CORONAVIRUS cases in India are now falling fast, but around the world several other countries are struggling to contain rising numbers of infections due to the variant first detected in India.
In the UK, case numbers due to this variant – previously called B.1.617.2 but now named “delta” – are rising exponentially, sparking fears of a third wave and threatening plans to end lockdown restrictions in England later this month.
In China, parts of the city of Guangzhou, which has a population of 15 million, have been locked down and people banned from leaving without a negative covid-19 test. Meanwhile, Vietnam – one of the few countries that has prevented a major coronavirus outbreak – is trying to contain a cluster of cases that it says are due to “a hybrid” of delta and the alpha (or B.1.1.7) variant that originated in the UK.
There is growing evidence that delta is even more transmissible than alpha. In the UK, it has rapidly become the most common variant, overtaking alpha around mid May.
Higher transmissibility makes it harder to prevent the spread of a variant. Restrictions that contained the spread of older variants may no longer be enough to contain delta. Although vaccines appear to be only slightly less effective at preventing symptomatic cases caused by delta, higher transmissibility also raises the herd immunity threshold, adding to the difficulties of preventing spread.
Read more: How effective are the different vaccines against covid-19 variants?
This means that even in the UK, one of the countries with the highest vaccination rates, a more transmissible variant could still cause a major third wave of cases, hospitalisations and deaths if the spread of the variant isn’t controlled. According to an update by the UK’s Scientific Advisory Group for Emergencies (SAGE) on 13 May, if delta is 50 per cent more transmissible, continuing to relax restrictions “would lead to a substantial resurgence of hospitalisations (similar to, or larger than, previous peaks)”. In countries with lower vaccination rates, the threat is even greater.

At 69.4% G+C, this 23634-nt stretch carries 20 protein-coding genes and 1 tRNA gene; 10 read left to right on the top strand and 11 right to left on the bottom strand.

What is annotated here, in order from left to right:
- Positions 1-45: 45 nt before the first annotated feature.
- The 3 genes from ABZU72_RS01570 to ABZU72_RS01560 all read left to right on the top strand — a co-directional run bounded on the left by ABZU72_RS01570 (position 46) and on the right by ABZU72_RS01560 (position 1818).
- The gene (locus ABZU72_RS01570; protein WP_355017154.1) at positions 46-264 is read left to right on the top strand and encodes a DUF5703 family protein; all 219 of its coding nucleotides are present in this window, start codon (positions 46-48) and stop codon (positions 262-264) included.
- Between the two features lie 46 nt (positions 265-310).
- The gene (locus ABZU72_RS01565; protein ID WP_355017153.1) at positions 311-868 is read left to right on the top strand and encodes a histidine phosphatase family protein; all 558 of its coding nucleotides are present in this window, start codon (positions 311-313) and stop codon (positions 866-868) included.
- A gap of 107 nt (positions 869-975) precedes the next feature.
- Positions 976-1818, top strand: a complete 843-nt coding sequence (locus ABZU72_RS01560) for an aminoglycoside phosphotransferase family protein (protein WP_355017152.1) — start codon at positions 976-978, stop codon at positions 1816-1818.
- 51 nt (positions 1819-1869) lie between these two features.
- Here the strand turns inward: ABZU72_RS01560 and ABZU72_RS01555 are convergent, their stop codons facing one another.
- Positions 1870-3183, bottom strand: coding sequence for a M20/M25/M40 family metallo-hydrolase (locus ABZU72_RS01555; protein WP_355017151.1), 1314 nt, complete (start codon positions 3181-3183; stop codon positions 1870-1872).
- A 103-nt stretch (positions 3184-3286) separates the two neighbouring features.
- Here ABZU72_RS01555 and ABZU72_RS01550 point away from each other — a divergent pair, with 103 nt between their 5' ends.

France has imposed restrictions on travel from the UK in an attempt to contain the spread of delta, but it may have left it too late. The variant has already become the dominant one in France, according to sequence data. The same is true for Bangladesh, Japan and Singapore, while Australia and New Zealand are trying to quash outbreaks of the variant.
In most other countries for which data is available, the proportion of cases caused by delta is still low, but this could change fast if the variant is as transmissible as feared. South Africa is starting to see a major increase in cases, for instance.
As for the new “hybrid variant” detected in Vietnam, which the country’s health minister has said is even more contagious than the delta and alpha variants it is made of, very little is actually known. It isn’t clear, for instance, whether this is essentially delta with some extra mutations resembling those of alpha, or whether the two variants have really recombined.